Inspection findings ? During the inspection, I looked at what leaders are doing to ensure that the progress of middle-ability pupils and disadvantaged pupils improves in reading, writing and mathematics. I also looked at how leaders develop pupils' spiritual, moral, social and cultural education. ? Some of the parents who spoke with me and those who responded to Parent View, Ofsted's online survey, are not wholly satisfied with behaviour at the school.

They have concerns that behaviour is not managed consistently by adults in the school. You explained that you and your team have recently reviewed the school's behaviour policy to ensure that behaviour is managed effectively. Pupils with whom I spoke said they knew the school's rewards and sanctions for behaviour.

They explained clearly the range of rewards that they receive. Some pupils have opportunities to attend a before-school club to help them quickly settle in to the school day. Leaders have not yet fully evaluated the success of the new behaviour policy and the new systems in place to ensure that they support the needs of all pupils.

During the inspection, pupils' behaviour was managed effectively by teachers and adults. Pupils respond well to adults and their classmates. ? The school provides well for pupils' spiritual, moral, social and cultural development.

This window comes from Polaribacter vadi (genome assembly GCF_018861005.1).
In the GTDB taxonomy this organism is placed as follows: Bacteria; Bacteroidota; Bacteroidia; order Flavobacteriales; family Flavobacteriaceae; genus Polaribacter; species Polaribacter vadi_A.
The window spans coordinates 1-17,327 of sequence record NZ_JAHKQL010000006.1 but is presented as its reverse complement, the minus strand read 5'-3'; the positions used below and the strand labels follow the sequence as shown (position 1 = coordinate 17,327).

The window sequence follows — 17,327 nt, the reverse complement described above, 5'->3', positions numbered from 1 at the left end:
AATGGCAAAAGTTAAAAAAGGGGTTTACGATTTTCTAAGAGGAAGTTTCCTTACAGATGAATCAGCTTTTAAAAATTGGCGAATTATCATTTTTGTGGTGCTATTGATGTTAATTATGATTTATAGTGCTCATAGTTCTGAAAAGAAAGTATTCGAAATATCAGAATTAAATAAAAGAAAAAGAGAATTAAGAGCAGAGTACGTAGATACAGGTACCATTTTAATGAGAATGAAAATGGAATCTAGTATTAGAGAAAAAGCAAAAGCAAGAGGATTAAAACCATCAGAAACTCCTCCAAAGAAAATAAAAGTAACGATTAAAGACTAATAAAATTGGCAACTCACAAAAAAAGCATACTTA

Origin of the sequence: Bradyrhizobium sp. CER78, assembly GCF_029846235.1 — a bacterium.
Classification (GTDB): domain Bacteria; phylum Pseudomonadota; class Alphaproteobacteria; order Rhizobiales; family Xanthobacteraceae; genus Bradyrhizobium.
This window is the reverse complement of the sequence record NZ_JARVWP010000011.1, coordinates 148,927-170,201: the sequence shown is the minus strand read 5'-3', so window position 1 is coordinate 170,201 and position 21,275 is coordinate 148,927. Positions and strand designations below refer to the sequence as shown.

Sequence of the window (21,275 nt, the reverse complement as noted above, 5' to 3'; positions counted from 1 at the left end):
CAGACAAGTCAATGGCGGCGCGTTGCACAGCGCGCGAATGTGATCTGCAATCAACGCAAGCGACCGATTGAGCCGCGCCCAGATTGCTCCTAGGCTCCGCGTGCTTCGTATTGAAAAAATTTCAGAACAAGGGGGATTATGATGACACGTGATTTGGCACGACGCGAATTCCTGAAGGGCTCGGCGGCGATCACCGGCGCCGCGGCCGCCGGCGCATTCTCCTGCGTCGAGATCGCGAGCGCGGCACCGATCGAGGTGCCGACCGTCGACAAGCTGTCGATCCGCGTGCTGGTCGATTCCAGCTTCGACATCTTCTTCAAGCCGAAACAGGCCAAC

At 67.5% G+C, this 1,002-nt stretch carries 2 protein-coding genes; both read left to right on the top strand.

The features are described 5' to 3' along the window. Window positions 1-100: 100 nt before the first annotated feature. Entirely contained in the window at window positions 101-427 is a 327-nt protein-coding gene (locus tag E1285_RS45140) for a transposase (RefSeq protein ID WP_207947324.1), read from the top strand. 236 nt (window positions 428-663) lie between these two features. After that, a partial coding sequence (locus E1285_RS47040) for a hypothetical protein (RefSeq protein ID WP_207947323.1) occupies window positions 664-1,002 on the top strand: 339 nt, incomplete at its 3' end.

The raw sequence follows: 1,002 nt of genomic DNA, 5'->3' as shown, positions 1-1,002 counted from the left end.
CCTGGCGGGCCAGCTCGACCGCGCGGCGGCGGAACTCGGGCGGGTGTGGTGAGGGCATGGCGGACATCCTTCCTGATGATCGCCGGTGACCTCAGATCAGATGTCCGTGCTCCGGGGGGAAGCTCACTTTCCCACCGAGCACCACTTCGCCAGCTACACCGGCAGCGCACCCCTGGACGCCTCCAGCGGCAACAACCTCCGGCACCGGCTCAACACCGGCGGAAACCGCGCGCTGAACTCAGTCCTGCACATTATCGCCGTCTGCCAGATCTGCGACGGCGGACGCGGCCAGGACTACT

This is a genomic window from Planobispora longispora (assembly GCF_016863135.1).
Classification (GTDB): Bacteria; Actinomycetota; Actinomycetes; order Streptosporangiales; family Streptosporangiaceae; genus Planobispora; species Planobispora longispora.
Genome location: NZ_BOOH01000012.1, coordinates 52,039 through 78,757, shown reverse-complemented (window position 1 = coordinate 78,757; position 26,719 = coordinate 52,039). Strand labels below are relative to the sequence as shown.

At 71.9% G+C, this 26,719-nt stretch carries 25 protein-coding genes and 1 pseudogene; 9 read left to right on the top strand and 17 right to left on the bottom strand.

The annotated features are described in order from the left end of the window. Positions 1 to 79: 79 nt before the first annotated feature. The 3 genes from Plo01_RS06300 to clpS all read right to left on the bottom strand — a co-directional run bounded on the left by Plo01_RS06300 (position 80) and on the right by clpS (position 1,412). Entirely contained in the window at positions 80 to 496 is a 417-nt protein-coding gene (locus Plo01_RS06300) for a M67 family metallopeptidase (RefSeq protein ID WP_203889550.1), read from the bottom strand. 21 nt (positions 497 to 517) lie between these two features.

Pupils learn about a range of religions and their cultures. For example, pupils in Years 5 and 6 have enjoyed learning about countries in the Far East, their cultures and traditions. Pupils with whom I spoke understand the need to show respect and tolerance to others.

In classrooms, pupils work well together and share their ideas willingly. ? Pupils' progress in reading has been below average for the past two years for the middle-ability pupils and disadvantaged pupils. The recent changes to leadership and management are leading to improvements in the teaching and learning of reading.

For example, the English leaders who were appointed last September have organised a range of reading experiences to encourage pupils to read more often. They have introduced a 'reading dog' for pupils to read to, as well as reading theme days. Pupils said they enjoyed reading regularly with an adult.